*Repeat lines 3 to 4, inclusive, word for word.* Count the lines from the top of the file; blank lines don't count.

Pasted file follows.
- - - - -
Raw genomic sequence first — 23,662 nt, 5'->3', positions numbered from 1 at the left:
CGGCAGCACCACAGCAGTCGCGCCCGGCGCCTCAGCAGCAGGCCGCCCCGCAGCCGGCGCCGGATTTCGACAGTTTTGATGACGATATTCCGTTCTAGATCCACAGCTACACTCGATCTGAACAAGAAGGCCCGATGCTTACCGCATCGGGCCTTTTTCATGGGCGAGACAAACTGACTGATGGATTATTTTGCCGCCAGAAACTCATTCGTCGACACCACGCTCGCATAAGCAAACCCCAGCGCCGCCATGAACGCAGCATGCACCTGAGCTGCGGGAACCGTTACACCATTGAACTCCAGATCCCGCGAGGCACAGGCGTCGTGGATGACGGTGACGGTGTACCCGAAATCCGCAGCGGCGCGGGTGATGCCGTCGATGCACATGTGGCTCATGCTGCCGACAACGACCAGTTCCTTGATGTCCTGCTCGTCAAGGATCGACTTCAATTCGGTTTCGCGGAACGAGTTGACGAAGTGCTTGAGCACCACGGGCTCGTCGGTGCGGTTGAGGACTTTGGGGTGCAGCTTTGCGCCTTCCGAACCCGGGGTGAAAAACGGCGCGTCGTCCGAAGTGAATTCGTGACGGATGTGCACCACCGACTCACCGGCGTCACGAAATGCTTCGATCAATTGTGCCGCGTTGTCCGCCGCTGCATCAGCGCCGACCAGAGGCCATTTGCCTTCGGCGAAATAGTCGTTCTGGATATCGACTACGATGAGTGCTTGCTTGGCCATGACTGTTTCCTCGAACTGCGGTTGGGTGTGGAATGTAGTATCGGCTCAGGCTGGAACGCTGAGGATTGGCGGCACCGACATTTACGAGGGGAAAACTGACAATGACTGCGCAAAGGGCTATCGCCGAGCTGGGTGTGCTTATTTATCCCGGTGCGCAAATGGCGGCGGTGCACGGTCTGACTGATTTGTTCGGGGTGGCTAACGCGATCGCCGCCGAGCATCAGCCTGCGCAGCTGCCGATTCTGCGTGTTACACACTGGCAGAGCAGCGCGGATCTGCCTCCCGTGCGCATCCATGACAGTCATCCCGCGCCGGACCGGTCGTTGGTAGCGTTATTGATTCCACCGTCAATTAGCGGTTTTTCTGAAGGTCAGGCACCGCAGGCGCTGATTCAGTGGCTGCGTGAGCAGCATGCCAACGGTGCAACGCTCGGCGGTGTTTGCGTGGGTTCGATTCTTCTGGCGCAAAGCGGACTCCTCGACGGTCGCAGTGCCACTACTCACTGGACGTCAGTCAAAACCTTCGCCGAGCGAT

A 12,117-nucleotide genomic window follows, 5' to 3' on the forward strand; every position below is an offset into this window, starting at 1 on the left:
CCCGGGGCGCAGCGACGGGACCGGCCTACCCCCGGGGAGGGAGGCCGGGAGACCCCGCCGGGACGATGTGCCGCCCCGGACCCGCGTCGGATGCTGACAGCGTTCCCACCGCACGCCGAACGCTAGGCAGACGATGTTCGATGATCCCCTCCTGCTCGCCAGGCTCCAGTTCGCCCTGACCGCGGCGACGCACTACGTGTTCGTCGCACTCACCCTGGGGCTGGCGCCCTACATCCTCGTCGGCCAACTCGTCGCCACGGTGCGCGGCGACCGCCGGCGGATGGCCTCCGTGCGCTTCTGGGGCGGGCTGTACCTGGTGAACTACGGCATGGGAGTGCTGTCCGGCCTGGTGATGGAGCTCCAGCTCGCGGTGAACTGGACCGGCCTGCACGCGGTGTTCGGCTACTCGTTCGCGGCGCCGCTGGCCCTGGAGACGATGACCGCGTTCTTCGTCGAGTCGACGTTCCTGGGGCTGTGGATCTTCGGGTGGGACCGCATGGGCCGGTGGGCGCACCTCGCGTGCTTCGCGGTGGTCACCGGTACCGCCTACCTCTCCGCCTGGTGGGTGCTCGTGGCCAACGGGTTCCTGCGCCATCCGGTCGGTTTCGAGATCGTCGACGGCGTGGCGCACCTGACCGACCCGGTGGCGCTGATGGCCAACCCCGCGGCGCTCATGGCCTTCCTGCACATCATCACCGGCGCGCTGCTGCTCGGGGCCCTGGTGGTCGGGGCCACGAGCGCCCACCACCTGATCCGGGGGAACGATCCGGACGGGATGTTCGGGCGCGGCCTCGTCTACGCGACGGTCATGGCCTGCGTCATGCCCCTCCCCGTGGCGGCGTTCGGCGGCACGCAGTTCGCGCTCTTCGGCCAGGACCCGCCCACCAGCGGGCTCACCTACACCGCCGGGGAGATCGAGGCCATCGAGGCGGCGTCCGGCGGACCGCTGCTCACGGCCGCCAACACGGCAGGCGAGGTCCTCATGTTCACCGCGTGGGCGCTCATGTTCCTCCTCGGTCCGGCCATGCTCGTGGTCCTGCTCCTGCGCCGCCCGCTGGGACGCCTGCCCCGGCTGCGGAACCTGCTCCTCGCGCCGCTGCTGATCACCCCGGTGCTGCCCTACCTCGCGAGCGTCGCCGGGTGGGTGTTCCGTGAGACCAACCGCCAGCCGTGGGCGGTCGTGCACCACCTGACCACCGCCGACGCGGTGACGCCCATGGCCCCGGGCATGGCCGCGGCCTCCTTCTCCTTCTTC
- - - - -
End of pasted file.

A 12,117-nucleotide genomic window follows, 5' to 3' on the forward strand; every position below is an offset into this window, starting at 1 on the left:
CCCGGGGCGCAGCGACGGGACCGGCCTACCCCCGGGGAGGGAGGCCGGGAGACCCCGCCGGGACGATGTGCCGCCCCGGACCCGCGTCGGATGCTGACAGCGTTCCCACCGCACGCCGAACGCTAGGCAGACGATGTTCGATGATCCCCTCCTGCTCGCCAGGCTCCAGTTCGCCCTGACCGCGGCGACGCACTACGTGTTCGTCGCACTCACCCTGGGGCTGGCGCCCTACATCCTCGTCGGCCAACTCGTCGCCACGGTGCGCGGCGACCGCCGGCGGATGGCCTCCGTGCGCTTCTGGGGCGGGCTGTACCTGGTGAACTACGGCATGGGAGTGCTGTCCGGCCTGGTGATGGAGCTCCAGCTCGCGGTGAACTGGACCGGCCTGCACGCGGTGTTCGGCTACTCGTTCGCGGCGCCGCTGGCCCTGGAGACGATGACCGCGTTCTTCGTCGAGTCGACGTTCCTGGGGCTGTGGATCTTCGGGTGGGACCGCATGGGCCGGTGGGCGCACCTCGCGTGCTTCGCGGTGGTCACCGGTACCGCCTACCTCTCCGCCTGGTGGGTGCTCGTGGCCAACGGGTTCCTGCGCCATCCGGTCGGTTTCGAGATCGTCGACGGCGTGGCGCACCTGACCGACCCGGTGGCGCTGATGGCCAACCCCGCGGCGCTCATGGCCTTCCTGCACATCATCACCGGCGCGCTGCTGCTCGGGGCCCTGGTGGTCGGGGCCACGAGCGCCCACCACCTGATCCGGGGGAACGATCCGGACGGGATGTTCGGGCGCGGCCTCGTCTACGCGACGGTCATGGCCTGCGTCATGCCCCTCCCCGTGGCGGCGTTCGGCGGCACGCAGTTCGCGCTCTTCGGCCAGGACCCGCCCACCAGCGGGCTCACCTACACCGCCGGGGAGATCGAGGCCATCGAGGCGGCGTCCGGCGGACCGCTGCTCACGGCCGCCAACACGGCAGGCGAGGTCCTCATGTTCACCGCGTGGGCGCTCATGTTCCTCCTCGGTCCGGCCATGCTCGTGGTCCTGCTCCTGCGCCGCCCGCTGGGACGCCTGCCCCGGCTGCGGAACCTGCTCCTCGCGCCGCTGCTGATCACCCCGGTGCTGCCCTACCTCGCGAGCGTCGCCGGGTGGGTGTTCCGTGAGACCAACCGCCAGCCGTGGGCGGTCGTGCACCACCTGACCACCGCCGACGCGGTGACGCCCATGGCCCCGGGCATGGCCGCGGCCTCCTTCTCCTTCTTC